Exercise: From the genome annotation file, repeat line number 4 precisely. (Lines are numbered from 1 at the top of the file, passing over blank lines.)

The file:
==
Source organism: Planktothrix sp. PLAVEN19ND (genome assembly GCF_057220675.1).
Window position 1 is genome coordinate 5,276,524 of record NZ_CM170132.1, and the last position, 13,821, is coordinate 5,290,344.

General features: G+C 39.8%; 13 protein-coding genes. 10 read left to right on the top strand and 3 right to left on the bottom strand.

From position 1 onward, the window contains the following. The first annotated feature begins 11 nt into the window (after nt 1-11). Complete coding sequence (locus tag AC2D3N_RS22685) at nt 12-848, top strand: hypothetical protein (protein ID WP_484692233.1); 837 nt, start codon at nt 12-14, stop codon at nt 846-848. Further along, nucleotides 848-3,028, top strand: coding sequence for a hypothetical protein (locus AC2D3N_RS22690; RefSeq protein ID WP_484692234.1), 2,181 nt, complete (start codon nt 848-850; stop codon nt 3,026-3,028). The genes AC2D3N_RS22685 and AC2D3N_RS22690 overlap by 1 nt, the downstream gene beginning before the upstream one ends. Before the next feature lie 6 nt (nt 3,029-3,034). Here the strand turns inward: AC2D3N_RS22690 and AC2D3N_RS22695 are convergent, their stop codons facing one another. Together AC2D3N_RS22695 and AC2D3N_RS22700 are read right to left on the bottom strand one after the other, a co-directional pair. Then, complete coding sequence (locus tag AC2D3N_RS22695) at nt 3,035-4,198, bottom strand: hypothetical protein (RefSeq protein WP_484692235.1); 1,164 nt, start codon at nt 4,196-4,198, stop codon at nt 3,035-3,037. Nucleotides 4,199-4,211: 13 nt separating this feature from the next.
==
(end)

From position 1 onward, the window contains the following. The first annotated feature begins 11 nt into the window (after nt 1-11). Complete coding sequence (locus tag AC2D3N_RS22685) at nt 12-848, top strand: hypothetical protein (protein ID WP_484692233.1); 837 nt, start codon at nt 12-14, stop codon at nt 846-848. Further along, nucleotides 848-3,028, top strand: coding sequence for a hypothetical protein (locus AC2D3N_RS22690; RefSeq protein ID WP_484692234.1), 2,181 nt, complete (start codon nt 848-850; stop codon nt 3,026-3,028). The genes AC2D3N_RS22685 and AC2D3N_RS22690 overlap by 1 nt, the downstream gene beginning before the upstream one ends. Before the next feature lie 6 nt (nt 3,029-3,034). Here the strand turns inward: AC2D3N_RS22690 and AC2D3N_RS22695 are convergent, their stop codons facing one another. Together AC2D3N_RS22695 and AC2D3N_RS22700 are read right to left on the bottom strand one after the other, a co-directional pair. Then, complete coding sequence (locus tag AC2D3N_RS22695) at nt 3,035-4,198, bottom strand: hypothetical protein (RefSeq protein WP_484692235.1); 1,164 nt, start codon at nt 4,196-4,198, stop codon at nt 3,035-3,037. Nucleotides 4,199-4,211: 13 nt separating this feature from the next.